Jui-fen Rachel Lu, of Chang Gung University in Taiwan, wrote an assessment of her territory’s progress towards universal health coverage for GNHE.
You can read the full assessment here.
The author’s main conclusions are:
- National Health Insurance (NHI) is one of the most highly rated social programmes in the history of Taiwan, with consistently more than 70% of the public expressing satisfaction with the programme in 2014
- Since its inception in 1995, NHI has greatly improved access to care and successfully provided financial protection to all citizens of Taiwan
- It has delivered broadly satisfactory results in terms of the equity of both the financing and delivery of care
- In general, NHI has been able to shield needy patients from financial barriers to access and provided access to comprehensive care
- To a great extent the public has enjoyed freedom of choice and convenient access to services
- Despite its popularity, NHI has constantly been plagued by the threat of financial insolvency
- The issue of financial sustainability is always top of the reform agenda and there have been numerous reform proposals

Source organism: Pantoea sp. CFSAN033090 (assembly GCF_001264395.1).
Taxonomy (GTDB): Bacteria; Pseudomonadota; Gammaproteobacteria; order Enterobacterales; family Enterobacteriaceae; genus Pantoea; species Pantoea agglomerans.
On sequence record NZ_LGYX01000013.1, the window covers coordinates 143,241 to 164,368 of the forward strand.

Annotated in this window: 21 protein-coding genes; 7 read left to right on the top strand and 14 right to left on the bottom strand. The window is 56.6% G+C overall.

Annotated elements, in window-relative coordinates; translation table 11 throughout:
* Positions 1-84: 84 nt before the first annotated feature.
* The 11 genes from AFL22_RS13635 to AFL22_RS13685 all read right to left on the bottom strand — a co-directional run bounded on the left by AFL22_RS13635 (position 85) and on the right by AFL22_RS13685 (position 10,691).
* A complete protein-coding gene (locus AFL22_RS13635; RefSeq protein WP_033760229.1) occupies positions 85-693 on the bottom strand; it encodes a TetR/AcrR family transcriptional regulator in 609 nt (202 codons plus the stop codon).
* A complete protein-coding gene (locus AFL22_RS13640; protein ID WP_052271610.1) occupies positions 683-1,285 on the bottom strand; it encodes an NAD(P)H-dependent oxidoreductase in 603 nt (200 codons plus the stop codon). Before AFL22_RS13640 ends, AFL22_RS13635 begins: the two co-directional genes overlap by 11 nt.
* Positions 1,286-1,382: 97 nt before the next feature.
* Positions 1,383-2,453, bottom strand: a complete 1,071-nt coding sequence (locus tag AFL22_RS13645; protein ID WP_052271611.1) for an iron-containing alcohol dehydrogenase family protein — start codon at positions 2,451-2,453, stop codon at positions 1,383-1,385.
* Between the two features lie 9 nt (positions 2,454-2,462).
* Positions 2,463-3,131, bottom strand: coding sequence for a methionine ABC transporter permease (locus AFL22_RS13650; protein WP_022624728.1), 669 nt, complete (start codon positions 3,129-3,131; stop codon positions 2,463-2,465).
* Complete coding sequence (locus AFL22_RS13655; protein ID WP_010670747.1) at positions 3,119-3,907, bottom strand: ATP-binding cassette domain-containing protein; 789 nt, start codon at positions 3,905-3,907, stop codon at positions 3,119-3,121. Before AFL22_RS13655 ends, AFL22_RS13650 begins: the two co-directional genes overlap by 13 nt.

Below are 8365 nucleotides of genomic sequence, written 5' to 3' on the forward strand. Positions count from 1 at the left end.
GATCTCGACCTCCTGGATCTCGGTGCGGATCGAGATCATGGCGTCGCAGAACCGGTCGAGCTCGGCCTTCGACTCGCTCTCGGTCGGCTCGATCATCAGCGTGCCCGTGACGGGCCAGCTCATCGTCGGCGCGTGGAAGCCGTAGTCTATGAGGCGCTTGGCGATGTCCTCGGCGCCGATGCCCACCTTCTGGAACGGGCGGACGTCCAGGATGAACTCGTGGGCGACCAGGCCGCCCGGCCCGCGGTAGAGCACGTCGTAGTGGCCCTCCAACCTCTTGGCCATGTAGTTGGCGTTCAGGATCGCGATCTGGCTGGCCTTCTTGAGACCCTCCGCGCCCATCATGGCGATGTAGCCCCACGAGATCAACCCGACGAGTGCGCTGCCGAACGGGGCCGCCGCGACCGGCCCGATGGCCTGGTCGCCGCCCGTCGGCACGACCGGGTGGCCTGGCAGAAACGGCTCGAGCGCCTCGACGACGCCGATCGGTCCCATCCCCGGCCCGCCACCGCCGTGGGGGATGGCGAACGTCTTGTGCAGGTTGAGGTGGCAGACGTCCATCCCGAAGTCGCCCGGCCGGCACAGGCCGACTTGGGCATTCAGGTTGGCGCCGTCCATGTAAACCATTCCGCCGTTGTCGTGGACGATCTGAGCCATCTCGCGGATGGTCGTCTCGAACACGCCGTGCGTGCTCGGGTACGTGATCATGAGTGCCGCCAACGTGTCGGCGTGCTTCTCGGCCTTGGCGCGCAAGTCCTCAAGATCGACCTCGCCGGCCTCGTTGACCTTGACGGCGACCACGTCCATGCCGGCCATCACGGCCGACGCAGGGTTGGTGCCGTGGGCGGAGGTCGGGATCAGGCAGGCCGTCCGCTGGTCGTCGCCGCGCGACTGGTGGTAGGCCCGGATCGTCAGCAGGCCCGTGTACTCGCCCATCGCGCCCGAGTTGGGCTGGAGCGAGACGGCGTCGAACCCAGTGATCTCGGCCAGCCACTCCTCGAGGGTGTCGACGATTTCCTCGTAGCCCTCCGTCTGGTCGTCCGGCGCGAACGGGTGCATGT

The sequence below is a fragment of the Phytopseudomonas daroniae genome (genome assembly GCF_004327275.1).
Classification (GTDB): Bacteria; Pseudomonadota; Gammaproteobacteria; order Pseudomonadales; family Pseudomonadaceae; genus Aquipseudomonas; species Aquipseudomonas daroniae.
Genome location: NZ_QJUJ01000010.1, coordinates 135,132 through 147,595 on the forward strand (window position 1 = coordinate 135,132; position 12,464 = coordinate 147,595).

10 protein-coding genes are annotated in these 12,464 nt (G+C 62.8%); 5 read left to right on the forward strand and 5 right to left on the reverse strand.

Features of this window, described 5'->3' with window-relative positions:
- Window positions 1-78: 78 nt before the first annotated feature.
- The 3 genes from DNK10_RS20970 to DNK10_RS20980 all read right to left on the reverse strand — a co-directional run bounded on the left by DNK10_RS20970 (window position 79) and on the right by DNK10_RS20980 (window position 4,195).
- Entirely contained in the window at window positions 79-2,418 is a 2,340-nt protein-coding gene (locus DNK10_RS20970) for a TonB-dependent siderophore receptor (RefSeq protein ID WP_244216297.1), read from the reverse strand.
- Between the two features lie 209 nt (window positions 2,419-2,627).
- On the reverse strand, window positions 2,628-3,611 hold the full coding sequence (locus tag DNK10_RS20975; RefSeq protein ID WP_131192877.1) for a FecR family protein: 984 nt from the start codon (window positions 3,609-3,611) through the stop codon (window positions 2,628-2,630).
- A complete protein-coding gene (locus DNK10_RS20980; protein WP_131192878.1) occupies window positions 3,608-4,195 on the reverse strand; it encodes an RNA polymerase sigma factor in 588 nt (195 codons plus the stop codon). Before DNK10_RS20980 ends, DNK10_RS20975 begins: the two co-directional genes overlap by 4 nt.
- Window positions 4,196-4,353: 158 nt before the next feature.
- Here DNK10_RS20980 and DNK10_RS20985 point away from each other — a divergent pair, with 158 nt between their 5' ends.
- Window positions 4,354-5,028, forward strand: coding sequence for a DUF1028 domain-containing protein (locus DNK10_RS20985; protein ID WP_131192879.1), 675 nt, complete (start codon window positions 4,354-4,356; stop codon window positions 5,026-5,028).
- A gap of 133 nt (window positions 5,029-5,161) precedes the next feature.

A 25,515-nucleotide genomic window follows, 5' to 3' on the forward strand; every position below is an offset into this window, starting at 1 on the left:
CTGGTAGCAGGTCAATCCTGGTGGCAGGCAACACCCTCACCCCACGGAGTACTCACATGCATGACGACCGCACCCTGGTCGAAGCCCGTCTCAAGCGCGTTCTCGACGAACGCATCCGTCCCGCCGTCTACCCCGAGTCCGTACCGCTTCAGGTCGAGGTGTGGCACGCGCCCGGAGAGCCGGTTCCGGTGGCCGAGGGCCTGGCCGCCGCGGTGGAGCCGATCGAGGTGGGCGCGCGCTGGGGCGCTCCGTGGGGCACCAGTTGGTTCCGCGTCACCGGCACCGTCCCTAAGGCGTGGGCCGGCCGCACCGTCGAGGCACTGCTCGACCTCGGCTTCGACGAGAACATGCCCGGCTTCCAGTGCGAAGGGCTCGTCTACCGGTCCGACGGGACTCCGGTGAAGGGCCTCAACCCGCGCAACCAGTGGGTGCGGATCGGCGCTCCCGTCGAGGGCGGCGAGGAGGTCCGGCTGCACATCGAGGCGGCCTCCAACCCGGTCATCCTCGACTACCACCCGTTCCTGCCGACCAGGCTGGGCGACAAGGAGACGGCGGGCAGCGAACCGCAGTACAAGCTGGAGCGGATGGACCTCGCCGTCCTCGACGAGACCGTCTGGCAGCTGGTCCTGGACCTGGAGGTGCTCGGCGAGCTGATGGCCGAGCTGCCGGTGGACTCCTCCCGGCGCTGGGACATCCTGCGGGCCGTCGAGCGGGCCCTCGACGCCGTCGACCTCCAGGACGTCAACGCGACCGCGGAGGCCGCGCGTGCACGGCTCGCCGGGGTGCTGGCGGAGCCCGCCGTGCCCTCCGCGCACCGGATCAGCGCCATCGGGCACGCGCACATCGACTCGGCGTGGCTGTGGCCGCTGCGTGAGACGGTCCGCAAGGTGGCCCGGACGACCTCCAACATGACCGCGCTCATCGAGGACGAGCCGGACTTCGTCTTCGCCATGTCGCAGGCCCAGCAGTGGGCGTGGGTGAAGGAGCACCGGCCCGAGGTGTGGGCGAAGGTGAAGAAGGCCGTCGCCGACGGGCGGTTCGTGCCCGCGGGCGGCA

- Unfortunately, unwieldy political processes have prevented the Ministry of Health and Welfare from undertaking reforms to tackle the deficiencies of the system
- In its 18-year history, the National Health Insurance Administration has only succeeded in raising the premium contribution rate three times, and this came at a high political price, with a Minister of Health having to step down at one point
- Without fundamental reforms to NHI’s financing mechanism, such as linking premiums to better measures of total household income, the rapidly ageing population and economic stagnation are likely to threaten the financial soundness of the programme
- For the foreseeable future, financial sustainability will remain a formidable challenge to the single-payer health insurance program in Taiwan